Keywords: Commemorations; Representation of the Past; Belgium; World Wars; Memory.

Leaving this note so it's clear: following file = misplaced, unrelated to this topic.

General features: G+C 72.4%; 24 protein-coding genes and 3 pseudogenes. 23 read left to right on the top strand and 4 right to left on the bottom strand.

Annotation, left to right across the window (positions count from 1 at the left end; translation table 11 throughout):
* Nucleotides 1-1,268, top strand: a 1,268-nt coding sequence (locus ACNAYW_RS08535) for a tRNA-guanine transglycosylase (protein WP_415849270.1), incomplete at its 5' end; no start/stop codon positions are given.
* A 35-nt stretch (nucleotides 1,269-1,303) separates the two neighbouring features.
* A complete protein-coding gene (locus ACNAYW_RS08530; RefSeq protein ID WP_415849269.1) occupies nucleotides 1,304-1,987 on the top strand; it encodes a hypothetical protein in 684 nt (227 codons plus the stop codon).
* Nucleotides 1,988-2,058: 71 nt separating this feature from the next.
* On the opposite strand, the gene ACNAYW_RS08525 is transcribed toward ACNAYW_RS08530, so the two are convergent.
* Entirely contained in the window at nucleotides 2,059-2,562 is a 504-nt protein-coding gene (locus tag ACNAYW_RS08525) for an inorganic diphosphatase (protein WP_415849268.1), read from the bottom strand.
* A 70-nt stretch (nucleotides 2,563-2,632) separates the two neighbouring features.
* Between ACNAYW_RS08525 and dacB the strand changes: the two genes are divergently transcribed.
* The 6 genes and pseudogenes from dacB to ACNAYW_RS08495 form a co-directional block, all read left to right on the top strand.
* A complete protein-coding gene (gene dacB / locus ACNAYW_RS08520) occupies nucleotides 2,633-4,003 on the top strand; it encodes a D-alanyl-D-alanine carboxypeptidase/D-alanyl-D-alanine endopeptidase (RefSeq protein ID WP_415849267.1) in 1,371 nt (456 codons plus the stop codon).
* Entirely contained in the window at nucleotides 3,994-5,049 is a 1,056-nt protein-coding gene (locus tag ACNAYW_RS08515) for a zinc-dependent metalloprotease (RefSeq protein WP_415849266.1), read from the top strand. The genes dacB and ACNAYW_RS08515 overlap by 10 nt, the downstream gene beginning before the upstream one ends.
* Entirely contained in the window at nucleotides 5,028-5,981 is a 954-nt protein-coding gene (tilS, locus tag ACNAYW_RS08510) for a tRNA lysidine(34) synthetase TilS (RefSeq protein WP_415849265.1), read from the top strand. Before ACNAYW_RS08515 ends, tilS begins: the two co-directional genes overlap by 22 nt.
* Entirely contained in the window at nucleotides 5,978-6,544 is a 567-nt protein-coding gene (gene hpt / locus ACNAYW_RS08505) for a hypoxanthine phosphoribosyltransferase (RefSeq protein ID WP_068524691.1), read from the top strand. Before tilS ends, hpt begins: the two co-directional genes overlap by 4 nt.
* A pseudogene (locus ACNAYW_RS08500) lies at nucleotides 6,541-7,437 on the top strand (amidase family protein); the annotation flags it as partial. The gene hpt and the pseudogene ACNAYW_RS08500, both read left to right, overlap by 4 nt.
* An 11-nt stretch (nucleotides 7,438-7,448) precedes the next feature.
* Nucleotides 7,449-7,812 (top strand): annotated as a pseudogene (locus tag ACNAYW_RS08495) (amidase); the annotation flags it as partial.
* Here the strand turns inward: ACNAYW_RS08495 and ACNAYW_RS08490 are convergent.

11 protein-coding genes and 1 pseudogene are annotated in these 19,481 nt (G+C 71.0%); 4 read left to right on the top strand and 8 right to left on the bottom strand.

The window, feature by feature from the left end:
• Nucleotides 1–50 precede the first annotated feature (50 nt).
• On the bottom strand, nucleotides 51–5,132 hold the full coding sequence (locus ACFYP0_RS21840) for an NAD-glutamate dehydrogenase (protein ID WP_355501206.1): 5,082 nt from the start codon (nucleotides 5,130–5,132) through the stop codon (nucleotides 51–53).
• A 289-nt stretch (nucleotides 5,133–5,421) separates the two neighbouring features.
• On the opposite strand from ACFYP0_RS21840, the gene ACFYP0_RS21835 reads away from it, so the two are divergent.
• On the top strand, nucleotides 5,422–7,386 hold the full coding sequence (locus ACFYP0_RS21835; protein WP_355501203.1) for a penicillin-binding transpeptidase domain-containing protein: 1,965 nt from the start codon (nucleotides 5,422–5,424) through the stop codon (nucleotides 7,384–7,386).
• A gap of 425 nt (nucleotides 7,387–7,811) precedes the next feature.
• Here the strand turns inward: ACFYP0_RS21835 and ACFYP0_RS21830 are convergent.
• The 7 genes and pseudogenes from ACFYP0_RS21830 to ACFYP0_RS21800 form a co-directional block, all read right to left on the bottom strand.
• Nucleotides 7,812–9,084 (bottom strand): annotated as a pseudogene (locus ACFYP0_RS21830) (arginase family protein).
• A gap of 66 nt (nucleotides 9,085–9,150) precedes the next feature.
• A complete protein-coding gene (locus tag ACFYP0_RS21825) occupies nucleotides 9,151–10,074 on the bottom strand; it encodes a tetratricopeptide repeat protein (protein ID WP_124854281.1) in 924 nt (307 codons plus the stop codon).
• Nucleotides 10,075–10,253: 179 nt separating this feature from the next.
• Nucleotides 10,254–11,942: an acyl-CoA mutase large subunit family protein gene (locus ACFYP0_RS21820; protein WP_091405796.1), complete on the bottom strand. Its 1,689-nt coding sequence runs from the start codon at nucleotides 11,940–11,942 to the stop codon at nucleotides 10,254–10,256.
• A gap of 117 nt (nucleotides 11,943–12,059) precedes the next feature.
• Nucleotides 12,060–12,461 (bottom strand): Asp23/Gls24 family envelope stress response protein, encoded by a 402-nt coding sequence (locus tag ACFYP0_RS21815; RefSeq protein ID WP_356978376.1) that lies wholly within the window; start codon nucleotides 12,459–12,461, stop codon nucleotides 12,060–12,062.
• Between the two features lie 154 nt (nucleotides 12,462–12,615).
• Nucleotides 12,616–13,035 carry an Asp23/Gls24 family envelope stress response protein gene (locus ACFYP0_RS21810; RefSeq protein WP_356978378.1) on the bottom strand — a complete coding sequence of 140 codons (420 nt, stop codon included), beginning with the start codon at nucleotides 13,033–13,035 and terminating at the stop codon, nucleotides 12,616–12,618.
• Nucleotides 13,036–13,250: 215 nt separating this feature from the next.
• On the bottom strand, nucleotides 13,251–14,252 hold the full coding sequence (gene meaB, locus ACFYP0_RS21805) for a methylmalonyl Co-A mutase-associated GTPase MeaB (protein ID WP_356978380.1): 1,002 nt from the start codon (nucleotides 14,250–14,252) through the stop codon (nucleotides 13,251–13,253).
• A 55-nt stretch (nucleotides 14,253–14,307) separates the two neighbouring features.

War Centenary 2014 featured an unprecedented number of activities linked to the centenary of WWI. How can the memory and the legacy of that period be passed on when all witnesses are dead and when commemorative monuments seem to have lost their memorial value? Since the mid-1990, temporary exhibitions appeared as a privileged way to represent the Belgian experience regarding the two World Wars. The different stakeholders seem to agree more and more on the fact that museums and exhibitions are essential tools for handing down the commemorative message. In this sense, important sums have been allocated for different projects. In the context of the Centenary, Flanders opted for funding long-term museum projects, whereas the francophone part of Belgium decided to give priority to large-scale temporary exhibitions. Beside these far-reaching projects, innumerable small exhibitions and installations were organized. Is this the new way to face the past? What kind of narratives are presented?